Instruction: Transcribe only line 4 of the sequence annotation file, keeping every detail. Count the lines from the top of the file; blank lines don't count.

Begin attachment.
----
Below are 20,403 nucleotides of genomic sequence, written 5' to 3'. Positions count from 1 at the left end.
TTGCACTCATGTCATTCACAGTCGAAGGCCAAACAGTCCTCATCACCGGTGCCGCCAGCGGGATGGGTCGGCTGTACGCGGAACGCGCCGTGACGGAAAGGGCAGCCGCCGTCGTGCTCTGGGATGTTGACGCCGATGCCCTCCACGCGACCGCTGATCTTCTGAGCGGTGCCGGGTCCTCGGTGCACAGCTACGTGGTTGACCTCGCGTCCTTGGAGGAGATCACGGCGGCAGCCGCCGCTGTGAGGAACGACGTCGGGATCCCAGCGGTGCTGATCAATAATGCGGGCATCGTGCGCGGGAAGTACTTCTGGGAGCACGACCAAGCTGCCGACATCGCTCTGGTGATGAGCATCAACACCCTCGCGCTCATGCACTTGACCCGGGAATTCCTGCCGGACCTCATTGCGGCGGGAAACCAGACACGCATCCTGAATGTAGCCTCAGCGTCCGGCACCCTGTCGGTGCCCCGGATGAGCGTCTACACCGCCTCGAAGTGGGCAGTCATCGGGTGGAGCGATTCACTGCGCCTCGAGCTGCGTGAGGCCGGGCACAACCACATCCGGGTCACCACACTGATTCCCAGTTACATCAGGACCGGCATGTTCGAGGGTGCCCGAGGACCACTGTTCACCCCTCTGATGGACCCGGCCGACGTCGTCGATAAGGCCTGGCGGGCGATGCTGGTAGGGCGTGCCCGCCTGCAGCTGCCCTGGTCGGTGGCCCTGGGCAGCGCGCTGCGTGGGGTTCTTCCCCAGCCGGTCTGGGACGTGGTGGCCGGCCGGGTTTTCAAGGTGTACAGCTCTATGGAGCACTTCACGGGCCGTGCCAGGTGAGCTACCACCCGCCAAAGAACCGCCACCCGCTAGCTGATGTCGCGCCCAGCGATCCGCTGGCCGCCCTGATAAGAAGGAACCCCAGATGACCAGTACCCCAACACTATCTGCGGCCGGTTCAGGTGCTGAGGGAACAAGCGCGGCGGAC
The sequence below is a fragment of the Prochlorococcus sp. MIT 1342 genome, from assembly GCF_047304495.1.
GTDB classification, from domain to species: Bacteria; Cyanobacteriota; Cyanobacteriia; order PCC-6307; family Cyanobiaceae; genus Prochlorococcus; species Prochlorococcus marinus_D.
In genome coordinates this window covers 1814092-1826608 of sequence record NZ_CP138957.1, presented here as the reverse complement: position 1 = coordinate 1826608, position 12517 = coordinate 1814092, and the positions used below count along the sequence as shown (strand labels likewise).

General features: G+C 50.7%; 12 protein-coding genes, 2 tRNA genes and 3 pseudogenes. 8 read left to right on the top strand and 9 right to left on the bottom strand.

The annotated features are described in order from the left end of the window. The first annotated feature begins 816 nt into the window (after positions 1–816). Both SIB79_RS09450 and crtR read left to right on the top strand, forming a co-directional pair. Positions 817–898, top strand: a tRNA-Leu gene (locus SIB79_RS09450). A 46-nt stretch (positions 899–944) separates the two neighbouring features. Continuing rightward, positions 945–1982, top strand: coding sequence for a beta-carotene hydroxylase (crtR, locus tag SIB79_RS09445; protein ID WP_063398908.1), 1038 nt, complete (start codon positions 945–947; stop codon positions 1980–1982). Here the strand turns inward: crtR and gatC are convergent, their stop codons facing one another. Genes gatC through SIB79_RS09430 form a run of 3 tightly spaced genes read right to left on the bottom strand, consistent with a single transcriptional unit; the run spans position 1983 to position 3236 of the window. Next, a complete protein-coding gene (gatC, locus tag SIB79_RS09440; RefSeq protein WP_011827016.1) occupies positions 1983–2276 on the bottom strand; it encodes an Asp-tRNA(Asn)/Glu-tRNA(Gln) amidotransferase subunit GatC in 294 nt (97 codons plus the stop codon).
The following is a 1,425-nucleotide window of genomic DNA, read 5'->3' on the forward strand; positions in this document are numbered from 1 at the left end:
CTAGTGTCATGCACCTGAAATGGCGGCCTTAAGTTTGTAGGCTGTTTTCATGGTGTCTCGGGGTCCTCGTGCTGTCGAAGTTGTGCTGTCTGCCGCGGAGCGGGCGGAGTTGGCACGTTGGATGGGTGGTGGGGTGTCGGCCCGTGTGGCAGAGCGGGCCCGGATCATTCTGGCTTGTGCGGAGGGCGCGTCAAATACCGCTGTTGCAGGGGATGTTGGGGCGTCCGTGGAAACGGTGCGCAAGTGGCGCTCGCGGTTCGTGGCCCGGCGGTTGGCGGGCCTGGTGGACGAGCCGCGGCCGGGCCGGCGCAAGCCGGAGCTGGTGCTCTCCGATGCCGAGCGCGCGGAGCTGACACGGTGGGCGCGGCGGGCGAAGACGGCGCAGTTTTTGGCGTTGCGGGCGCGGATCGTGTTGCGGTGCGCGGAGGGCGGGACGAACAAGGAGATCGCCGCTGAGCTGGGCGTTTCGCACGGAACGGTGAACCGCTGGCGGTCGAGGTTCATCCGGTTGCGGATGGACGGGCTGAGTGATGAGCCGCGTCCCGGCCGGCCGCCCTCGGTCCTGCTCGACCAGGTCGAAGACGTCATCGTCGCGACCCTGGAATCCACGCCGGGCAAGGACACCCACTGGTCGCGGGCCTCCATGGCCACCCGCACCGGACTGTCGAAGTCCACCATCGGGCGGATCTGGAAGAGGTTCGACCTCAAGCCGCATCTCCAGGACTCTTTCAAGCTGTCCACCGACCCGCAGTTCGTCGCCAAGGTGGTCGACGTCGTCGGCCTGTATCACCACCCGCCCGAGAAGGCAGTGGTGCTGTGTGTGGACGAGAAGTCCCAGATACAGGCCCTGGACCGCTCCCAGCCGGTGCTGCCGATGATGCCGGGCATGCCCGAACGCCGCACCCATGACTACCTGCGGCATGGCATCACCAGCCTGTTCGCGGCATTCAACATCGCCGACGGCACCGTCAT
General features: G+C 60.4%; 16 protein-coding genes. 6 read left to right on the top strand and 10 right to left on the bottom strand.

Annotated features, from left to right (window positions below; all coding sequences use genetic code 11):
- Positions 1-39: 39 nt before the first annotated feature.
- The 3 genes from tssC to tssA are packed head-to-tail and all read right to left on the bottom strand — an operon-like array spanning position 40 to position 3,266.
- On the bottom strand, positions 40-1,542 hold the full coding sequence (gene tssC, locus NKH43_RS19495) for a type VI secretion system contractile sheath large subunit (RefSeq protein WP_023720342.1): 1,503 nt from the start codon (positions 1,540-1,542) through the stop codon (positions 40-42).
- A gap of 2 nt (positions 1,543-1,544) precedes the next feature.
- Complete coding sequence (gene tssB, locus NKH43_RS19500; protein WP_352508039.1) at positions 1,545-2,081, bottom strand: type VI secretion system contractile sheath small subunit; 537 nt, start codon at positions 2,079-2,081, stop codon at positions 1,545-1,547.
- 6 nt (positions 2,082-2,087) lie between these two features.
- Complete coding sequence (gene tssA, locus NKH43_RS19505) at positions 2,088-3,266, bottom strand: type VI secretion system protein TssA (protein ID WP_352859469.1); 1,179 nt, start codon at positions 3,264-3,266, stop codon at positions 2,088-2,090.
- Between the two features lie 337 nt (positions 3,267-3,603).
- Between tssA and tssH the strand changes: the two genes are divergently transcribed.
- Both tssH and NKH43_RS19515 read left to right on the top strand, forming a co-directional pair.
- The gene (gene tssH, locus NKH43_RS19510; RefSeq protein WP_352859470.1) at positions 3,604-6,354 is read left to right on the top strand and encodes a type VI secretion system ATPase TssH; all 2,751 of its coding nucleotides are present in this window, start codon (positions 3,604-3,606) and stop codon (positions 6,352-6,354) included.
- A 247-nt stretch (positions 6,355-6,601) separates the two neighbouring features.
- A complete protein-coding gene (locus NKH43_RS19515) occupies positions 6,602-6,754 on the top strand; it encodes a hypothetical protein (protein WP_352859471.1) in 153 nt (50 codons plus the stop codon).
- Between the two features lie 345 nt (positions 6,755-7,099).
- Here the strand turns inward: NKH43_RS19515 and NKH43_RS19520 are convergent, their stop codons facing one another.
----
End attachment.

GTDB classification, from domain to species: Bacteria; Cyanobacteriota; Cyanobacteriia; order PCC-6307; family Cyanobiaceae; genus Prochlorococcus; species Prochlorococcus marinus_D.